Initially intended to be a documentary, Skate Kitchen from director Crystal Moselle morphed into a feature film after the success of her short, That One Day. Her acclaimed project used female skaters as subjects for the commissioned ‘Miu Miu Women’s Tales’, a series which critically celebrates femininity in the 21st century. The vibrancy of real characters of the New York skate scene provided plentiful source material for merging the documentary with teen drama as Skate Kitchen depicts the forming of a female subculture through the digital age and shows the city’s girl skaters grow in solidarity through Instagram messages.
Teenage rebellion quickly sparks the storyline as the aloof Camille (Rachelle Vinberg) takes a hard fall at the skatepark in the opening scenes. The very anatomically specific injury cleverly establishes how difficult men find it to comprehend ‘the female body’ in their masculine space. Completely bewildered by Camille’s wounds, the boys shout “is she on her period?” while Camille limps alone to the hospital. Moreover, as a result of her injuries her mother completely bans Camille from skateboarding, mainly worried that skating will damage her body to the point where “you won’t be able to have kids.” Inevitability this means for Camille learning to do exactly what she loves in spite of oppressive household expectations. Residing in Long Island, Camille is forced to secretly venture to Manhattan to join in the all-girls skate sessions.
Through skateboarding our lonely heroine begins to feel a sense of belonging within the skate community. The gang led by the uncensored, unfiltered Kurt (Nina Moran) are an eclectic mix whose fashion sense is almost as loud as their personalities. Captivated by their lawless spirit, Camille is inspired to leave her domineering mother and commit fully to life in the skate crew. Through her board she gains access to an exclusive world of parties and romance cut off to those not devoted to a life on four wheels. Moselle’s film does not depict an outrageous spectacle of teenage debauchery. Rather Skate Kitchen is the authentic experience of adolescent uncertainty with social expectations, sexuality and their own place in the world. Outside their reckless skate identities, the crew support each other during intimate discussions on aspects of girlhood, including the normalization of sexual assault. The crew’s nonchalant dialogues describing men who try to force them into sexual acts locates their anger in something they have not yet learned to understand. Still, they vow to start to get back at these men in their own way “it’s like feminism or something.”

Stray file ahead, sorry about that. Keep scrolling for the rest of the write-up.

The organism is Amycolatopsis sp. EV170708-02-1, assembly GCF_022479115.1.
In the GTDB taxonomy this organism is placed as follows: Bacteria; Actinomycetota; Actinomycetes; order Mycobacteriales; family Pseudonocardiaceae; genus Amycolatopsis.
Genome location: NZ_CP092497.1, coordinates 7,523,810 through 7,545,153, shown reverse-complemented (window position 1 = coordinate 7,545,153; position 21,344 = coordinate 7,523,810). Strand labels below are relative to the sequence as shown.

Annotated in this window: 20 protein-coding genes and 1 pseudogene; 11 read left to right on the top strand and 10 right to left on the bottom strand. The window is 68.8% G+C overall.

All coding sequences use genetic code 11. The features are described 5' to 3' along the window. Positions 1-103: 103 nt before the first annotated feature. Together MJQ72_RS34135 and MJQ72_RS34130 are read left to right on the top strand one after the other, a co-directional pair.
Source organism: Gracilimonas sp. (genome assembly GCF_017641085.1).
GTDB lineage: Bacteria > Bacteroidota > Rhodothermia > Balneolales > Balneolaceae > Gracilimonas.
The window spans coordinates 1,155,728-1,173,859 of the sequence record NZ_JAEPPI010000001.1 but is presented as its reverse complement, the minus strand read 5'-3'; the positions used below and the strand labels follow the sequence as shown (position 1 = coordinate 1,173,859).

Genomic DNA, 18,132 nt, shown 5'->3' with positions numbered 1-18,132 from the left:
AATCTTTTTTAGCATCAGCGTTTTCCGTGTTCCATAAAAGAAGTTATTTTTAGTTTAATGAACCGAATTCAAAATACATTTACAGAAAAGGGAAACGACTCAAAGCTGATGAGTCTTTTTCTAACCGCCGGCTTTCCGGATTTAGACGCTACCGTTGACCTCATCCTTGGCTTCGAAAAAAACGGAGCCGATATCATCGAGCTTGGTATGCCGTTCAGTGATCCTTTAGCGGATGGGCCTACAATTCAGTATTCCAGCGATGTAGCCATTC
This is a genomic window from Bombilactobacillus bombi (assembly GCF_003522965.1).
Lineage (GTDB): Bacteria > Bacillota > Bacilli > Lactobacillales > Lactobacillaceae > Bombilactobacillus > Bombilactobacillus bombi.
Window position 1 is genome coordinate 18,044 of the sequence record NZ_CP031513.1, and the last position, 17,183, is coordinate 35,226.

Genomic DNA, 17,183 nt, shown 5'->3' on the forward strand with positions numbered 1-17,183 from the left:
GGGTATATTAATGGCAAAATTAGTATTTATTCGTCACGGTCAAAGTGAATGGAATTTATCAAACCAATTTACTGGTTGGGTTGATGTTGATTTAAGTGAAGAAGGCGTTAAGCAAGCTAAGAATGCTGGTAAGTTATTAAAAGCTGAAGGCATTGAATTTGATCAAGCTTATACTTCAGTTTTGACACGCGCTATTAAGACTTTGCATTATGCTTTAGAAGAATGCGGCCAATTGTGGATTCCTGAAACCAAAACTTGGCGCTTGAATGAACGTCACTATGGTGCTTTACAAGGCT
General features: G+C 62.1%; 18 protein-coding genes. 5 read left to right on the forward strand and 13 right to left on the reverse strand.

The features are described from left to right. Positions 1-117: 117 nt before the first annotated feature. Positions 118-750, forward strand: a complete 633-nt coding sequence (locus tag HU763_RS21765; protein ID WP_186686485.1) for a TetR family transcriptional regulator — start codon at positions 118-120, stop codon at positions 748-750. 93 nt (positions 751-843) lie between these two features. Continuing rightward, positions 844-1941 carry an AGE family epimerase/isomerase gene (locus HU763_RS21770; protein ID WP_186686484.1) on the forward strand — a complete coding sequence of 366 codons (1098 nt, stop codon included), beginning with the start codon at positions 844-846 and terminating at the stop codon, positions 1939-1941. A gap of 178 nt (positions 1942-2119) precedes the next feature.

The narrative is at its best when cruising alongside its protagonists as they negotiate adolescence through the therapy of just “hanging out”. Devon (played by Jaden Smith, the film’s only professional actor) represents the one disappointing element in the narrative. His character acts as a forced plot device which snags at the movie’s fluidity. Skate Kitchen, even as an empowering portrait of female friendship cannot resist the conventional, ‘they all fell out over a boy’ trope. Nevertheless, these weaker story elements are minor to the focus the film gives its raucous characters and urban environment. DP Shabier Kirchner’s racy camerawork allows the audience to feel part of an exhilarating city space and the moments that most elate Moselle’s young subjects.
Skate Kitchen is a valid coming of age tale with a powerful urban twist. Groups of girls gathered with their boards outside New York cinemas earlier this month and their transatlantic counterparts will undoubtedly do the same. While the movie uses the seemingly random logo of the actual ‘Skate Kitchen’, there is nothing random about the appearance of bananas on jacket patches, bag buttons and skateboards throughout America.
Skate Kitchen is a great movie facilitating a real movement in counter-culture, where women are finding solidarity finally taking up space in the world of skateboarding.